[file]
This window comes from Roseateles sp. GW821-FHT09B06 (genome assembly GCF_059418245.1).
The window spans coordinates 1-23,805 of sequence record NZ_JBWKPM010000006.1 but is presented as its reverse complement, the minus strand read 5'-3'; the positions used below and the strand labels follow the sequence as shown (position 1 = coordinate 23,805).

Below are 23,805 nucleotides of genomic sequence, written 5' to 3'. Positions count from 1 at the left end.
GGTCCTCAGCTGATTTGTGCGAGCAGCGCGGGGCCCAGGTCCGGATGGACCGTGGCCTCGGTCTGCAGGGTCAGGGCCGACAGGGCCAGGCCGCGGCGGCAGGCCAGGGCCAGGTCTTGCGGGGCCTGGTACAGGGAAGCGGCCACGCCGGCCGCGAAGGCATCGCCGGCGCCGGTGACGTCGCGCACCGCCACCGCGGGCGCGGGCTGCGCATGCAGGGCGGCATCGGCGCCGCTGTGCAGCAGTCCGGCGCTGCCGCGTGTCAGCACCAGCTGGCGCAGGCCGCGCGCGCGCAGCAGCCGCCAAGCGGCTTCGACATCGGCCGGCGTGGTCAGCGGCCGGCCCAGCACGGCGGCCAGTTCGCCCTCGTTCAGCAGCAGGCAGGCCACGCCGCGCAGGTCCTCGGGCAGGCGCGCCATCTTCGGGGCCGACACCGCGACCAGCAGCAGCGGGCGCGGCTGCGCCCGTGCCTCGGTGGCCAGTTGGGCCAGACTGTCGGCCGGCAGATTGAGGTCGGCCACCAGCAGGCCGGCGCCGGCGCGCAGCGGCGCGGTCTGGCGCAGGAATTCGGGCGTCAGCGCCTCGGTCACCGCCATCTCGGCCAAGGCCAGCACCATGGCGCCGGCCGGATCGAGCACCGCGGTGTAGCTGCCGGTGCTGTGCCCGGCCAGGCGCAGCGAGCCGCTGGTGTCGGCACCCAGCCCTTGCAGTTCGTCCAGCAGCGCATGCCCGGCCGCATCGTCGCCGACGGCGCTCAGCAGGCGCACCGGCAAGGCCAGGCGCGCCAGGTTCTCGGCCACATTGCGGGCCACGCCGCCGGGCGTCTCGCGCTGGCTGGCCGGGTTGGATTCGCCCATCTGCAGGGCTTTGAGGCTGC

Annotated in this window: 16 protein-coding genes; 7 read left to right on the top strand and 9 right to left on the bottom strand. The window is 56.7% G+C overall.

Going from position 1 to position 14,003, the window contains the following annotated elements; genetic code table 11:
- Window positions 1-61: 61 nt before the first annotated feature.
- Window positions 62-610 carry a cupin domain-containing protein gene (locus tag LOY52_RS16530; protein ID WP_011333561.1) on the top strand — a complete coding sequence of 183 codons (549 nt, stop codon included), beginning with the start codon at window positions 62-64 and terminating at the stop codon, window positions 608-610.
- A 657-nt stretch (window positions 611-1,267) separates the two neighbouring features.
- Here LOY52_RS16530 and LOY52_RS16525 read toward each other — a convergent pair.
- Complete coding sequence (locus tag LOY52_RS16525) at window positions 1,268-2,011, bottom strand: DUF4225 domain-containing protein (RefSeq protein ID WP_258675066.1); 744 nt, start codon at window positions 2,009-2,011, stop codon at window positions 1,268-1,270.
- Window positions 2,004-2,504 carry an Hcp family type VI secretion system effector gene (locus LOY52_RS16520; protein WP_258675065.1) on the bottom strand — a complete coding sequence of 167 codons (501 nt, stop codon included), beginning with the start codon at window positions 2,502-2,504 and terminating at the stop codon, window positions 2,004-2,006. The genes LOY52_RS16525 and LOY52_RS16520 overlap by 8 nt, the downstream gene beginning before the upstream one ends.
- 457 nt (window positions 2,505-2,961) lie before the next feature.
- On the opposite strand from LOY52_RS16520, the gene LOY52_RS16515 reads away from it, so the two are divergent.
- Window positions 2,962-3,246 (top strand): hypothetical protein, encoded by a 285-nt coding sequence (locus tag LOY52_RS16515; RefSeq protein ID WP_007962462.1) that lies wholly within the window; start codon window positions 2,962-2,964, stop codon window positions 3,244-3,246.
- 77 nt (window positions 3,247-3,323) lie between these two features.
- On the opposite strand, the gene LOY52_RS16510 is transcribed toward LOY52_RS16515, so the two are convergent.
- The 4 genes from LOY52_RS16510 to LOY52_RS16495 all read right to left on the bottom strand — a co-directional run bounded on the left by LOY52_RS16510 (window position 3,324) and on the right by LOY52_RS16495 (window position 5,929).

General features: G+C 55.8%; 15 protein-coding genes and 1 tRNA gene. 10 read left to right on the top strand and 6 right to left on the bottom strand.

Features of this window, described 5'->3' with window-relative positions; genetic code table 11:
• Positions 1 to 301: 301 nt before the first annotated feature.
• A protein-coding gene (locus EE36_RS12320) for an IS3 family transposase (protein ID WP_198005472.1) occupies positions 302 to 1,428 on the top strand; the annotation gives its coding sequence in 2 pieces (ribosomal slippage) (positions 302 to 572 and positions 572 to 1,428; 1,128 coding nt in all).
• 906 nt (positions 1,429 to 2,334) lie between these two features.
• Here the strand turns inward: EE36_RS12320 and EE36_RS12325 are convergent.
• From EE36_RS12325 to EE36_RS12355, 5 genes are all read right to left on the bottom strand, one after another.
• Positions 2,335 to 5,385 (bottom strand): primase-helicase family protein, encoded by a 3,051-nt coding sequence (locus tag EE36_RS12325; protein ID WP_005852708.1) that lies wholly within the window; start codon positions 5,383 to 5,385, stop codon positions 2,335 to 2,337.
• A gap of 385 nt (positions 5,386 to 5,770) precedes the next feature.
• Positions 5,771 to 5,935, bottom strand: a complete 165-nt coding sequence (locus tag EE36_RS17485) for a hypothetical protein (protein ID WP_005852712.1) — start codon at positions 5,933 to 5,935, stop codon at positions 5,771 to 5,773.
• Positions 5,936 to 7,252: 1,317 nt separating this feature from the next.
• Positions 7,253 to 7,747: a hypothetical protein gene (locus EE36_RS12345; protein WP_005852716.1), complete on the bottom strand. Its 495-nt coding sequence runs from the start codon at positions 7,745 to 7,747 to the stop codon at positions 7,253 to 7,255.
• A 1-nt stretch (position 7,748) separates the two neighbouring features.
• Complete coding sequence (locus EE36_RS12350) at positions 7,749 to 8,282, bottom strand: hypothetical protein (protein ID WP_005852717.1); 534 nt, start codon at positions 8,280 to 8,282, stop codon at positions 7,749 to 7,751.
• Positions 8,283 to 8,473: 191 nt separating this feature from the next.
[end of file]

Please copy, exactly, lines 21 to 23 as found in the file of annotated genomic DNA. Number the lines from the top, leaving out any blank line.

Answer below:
• Positions 1 to 301: 301 nt before the first annotated feature.
• A protein-coding gene (locus EE36_RS12320) for an IS3 family transposase (protein ID WP_198005472.1) occupies positions 302 to 1,428 on the top strand; the annotation gives its coding sequence in 2 pieces (ribosomal slippage) (positions 302 to 572 and positions 572 to 1,428; 1,128 coding nt in all).
• 906 nt (positions 1,429 to 2,334) lie between these two features.